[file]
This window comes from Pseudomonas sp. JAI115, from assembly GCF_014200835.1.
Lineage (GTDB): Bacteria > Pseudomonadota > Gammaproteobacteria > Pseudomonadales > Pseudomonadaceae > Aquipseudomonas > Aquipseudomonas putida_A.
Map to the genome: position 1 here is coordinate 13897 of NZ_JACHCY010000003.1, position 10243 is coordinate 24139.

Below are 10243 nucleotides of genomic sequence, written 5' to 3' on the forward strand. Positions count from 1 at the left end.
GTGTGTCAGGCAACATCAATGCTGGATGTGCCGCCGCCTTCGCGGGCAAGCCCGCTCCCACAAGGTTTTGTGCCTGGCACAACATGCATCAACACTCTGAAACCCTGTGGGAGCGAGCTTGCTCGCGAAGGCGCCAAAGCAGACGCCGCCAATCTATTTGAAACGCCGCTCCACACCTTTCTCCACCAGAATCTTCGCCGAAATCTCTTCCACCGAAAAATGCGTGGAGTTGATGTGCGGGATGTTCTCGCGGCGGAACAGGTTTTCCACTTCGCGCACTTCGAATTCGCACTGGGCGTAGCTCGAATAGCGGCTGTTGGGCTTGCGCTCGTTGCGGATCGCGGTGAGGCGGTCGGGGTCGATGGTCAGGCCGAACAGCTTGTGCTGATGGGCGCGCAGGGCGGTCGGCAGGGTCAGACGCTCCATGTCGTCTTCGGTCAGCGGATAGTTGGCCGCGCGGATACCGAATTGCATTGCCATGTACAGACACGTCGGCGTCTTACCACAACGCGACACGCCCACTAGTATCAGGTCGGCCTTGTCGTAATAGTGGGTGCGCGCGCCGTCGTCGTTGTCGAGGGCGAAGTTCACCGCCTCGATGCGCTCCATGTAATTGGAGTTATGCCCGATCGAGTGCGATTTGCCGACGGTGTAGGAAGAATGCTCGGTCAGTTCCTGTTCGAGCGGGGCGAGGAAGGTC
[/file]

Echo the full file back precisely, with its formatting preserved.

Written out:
This window comes from Pseudomonas sp. JAI115, from assembly GCF_014200835.1.
Lineage (GTDB): Bacteria > Pseudomonadota > Gammaproteobacteria > Pseudomonadales > Pseudomonadaceae > Aquipseudomonas > Aquipseudomonas putida_A.
Map to the genome: position 1 here is coordinate 13897 of NZ_JACHCY010000003.1, position 10243 is coordinate 24139.

Below are 10243 nucleotides of genomic sequence, written 5' to 3' on the forward strand. Positions count from 1 at the left end.
GTGTGTCAGGCAACATCAATGCTGGATGTGCCGCCGCCTTCGCGGGCAAGCCCGCTCCCACAAGGTTTTGTGCCTGGCACAACATGCATCAACACTCTGAAACCCTGTGGGAGCGAGCTTGCTCGCGAAGGCGCCAAAGCAGACGCCGCCAATCTATTTGAAACGCCGCTCCACACCTTTCTCCACCAGAATCTTCGCCGAAATCTCTTCCACCGAAAAATGCGTGGAGTTGATGTGCGGGATGTTCTCGCGGCGGAACAGGTTTTCCACTTCGCGCACTTCGAATTCGCACTGGGCGTAGCTCGAATAGCGGCTGTTGGGCTTGCGCTCGTTGCGGATCGCGGTGAGGCGGTCGGGGTCGATGGTCAGGCCGAACAGCTTGTGCTGATGGGCGCGCAGGGCGGTCGGCAGGGTCAGACGCTCCATGTCGTCTTCGGTCAGCGGATAGTTGGCCGCGCGGATACCGAATTGCATTGCCATGTACAGACACGTCGGCGTCTTACCACAACGCGACACGCCCACTAGTATCAGGTCGGCCTTGTCGTAATAGTGGGTGCGCGCGCCGTCGTCGTTGTCGAGGGCGAAGTTCACCGCCTCGATGCGCTCCATGTAATTGGAGTTATGCCCGATCGAGTGCGATTTGCCGACGGTGTAGGAAGAATGCTCGGTCAGTTCCTGTTCGAGCGGGGCGAGGAAGGTC